It feels just like yesterday when House Speaker Nancy Pelosi announced on Sept. 24 that the House would open a formal impeachment inquiry into President Donald Trump. Fast forward to Oct. 3, and the first official to testify to Congress has been announced. If you're tuning in daily to hear more about this process, you might be asking yourself, who is Kurt Volker? Well, he's a former Ukraine envoy for the Trump administration, and he's heading to the hot seat.
On Thursday, Oct. 3, USA Today reported that Kurt Volker, who worked as a special envoy to Ukraine for the Trump administration, will testify to Congress as a part of the impeachment inquiry, the first apparent witness to do so. Volker was reportedly one of the key staffers who connected Trump's personal lawyer, Rudy Giuliani with Ukrainian officials — namely, Andrey Yermak. Interestingly, Volker reportedly sent Giuliani a text message to set up a potential meeting between the two, a text message which Giuliani himself later tweeted out. Reports expect Volker to be asked questions pertaining to Giuliani's potential involvement with Ukrainian officials as well as the July 25 phone call between President Trump and Ukrainian President Volodymyr Zelensky, in which Trump suggested that Zelensky do him a "favor" by investigating Vice President Joe Biden, a potential 2020 presidential candidate. Elite Daily reached out to the White House and Giuliani's team for comment on Volker's upcoming testimony but did not hear back in time for publication.
Before serving under the Trump administration, Volker was a diplomat with specialized knowledge in Europe. He worked as the U.S. ambassador to North Atlantic Treaty Organization (NATO) during the George W. Bush administration 2008, but only held the position for a year, per NPR. During the Obama administration, NPR reports that he was a key figure in negotiating political aggression from Russian President Vladimir Putin. Finally, in 2017, former Secretary of State Rex Tillerson asked Volker to serve as a U.S. representative for Ukraine negotiations. Volker resigned from his position under the Trump administration on Friday, Sept. 27, per USA Today.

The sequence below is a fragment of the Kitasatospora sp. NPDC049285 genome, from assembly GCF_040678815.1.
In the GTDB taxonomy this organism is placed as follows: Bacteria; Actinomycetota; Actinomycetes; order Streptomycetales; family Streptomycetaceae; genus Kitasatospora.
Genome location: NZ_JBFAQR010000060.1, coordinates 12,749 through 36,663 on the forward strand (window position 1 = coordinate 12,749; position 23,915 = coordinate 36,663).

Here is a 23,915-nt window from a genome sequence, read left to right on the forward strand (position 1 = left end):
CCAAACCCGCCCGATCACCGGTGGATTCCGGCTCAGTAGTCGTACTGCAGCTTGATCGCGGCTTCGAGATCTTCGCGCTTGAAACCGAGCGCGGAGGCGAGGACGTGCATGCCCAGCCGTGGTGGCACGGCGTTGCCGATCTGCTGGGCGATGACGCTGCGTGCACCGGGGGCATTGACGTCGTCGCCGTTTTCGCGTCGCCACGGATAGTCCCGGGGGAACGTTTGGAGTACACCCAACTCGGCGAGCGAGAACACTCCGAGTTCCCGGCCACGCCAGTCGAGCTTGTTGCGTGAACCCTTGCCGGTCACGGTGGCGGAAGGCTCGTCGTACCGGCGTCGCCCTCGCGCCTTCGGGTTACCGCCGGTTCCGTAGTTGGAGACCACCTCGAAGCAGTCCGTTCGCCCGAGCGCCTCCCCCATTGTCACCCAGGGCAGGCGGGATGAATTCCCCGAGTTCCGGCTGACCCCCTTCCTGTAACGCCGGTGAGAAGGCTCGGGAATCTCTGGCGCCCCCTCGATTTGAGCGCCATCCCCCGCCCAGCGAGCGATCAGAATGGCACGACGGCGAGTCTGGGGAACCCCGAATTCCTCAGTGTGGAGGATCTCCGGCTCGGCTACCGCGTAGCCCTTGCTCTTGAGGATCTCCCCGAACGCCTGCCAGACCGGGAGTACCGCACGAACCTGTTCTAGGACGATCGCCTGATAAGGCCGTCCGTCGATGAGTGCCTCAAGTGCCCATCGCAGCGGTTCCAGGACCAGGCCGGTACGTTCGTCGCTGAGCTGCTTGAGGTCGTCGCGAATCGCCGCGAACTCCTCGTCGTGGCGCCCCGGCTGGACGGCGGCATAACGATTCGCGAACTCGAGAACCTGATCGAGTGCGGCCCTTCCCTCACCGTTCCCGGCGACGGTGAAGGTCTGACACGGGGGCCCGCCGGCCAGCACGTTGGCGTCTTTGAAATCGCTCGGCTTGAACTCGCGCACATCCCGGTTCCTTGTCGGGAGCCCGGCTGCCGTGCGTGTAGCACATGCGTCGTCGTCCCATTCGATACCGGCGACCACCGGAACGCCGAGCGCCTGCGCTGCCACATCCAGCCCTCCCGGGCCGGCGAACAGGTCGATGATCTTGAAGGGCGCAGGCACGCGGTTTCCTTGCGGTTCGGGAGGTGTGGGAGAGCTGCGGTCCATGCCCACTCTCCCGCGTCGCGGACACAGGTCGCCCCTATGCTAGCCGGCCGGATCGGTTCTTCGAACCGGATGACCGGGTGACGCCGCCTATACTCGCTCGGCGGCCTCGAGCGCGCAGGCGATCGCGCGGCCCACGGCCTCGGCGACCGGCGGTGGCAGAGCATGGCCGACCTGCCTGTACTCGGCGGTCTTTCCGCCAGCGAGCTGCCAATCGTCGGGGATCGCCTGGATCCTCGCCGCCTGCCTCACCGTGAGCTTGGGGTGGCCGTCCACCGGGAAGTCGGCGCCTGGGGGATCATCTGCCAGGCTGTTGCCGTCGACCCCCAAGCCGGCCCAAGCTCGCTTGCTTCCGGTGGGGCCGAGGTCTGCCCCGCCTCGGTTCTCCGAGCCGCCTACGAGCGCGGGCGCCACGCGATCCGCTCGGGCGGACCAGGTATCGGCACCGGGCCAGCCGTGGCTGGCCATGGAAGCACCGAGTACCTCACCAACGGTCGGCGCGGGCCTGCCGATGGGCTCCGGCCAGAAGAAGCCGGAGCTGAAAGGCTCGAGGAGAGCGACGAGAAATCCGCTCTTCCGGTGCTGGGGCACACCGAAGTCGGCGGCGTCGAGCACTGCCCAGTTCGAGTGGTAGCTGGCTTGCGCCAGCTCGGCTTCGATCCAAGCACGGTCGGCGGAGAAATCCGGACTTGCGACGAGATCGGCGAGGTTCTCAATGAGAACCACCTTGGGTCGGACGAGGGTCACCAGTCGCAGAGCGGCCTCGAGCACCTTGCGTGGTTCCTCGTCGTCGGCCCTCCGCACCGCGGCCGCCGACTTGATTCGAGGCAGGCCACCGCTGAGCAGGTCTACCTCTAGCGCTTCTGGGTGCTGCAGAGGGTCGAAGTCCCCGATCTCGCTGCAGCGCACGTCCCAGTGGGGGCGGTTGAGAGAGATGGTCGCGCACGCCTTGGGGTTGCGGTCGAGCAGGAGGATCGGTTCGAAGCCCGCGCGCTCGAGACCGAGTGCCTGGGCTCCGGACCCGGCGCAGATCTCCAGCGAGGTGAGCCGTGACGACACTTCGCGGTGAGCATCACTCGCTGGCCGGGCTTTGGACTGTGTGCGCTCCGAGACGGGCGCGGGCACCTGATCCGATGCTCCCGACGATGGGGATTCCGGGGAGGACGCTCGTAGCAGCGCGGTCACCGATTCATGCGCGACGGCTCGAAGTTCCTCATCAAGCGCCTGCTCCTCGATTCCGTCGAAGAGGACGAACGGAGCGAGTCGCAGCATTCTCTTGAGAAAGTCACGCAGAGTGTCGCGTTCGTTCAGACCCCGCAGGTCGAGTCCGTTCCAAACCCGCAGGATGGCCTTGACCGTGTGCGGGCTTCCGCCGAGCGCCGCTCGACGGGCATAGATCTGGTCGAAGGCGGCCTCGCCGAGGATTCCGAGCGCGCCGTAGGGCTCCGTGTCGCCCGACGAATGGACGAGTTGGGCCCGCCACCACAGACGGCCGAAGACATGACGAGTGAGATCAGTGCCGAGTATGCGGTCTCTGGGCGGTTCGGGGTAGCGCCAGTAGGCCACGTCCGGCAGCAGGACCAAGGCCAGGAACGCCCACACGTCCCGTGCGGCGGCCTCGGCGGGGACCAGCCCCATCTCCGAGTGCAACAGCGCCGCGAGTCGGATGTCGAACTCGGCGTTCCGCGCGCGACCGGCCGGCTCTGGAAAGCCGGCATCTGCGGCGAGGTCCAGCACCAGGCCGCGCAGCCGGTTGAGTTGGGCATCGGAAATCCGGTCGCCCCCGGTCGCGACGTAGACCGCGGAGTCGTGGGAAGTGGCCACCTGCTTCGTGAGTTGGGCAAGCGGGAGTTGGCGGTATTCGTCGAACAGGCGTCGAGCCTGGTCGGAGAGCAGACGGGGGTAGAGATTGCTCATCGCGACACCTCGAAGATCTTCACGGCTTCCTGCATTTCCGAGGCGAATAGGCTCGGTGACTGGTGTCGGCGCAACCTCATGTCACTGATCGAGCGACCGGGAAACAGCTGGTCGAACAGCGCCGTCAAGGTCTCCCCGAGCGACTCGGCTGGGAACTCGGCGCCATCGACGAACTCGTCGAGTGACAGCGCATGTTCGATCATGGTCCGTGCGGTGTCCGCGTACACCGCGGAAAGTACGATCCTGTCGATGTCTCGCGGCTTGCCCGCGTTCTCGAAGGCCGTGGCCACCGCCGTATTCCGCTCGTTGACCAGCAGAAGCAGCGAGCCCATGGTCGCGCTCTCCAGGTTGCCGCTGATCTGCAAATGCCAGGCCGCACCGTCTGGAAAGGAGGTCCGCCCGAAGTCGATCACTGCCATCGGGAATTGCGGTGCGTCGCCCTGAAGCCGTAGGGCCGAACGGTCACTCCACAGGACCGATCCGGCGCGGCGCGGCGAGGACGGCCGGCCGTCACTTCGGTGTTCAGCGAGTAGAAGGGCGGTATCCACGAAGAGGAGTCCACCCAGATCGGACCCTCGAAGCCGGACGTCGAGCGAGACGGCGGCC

On Sept. 25, the White House released a non-verbatim transcript of the conversation between Trump and Zelensky, which had been heavily criticized following a whistleblower complaint that claimed Trump had pressured Zelensky to investigate the Bidens. According to the White House document, Trump said,
There's a lot of talk about Biden's son, that Biden stopped the prosecution and a lot of people want to find out about that so whatever you can do with the Attorney General would be great. Biden went around bragging that he stopped the prosecution so if you could look into it... it sounds horrible to me.
The White House has denied any wrongdoing on their part. Following Pelosi's impeachment inquiry announcement, White House Press Secretary Stephanie Grisham told Elite Daily in an emailed statement that the inquiry is Democrats way to "weaponize politics" and added "nothing new here."
In an emailed statement to Elite Daily, Biden's team condemned Trump's actions and claimed the conversation was an attempt to "smear against a domestic political opponent, using a malicious conspiracy theory that has been universally debunked by every independent outlet that has looked at it."
Just when we thought the impeachment inquiry announcement was dramatic, it looks like tensions are only getting higher. Don't touch that dial folks, because the House is only getting started.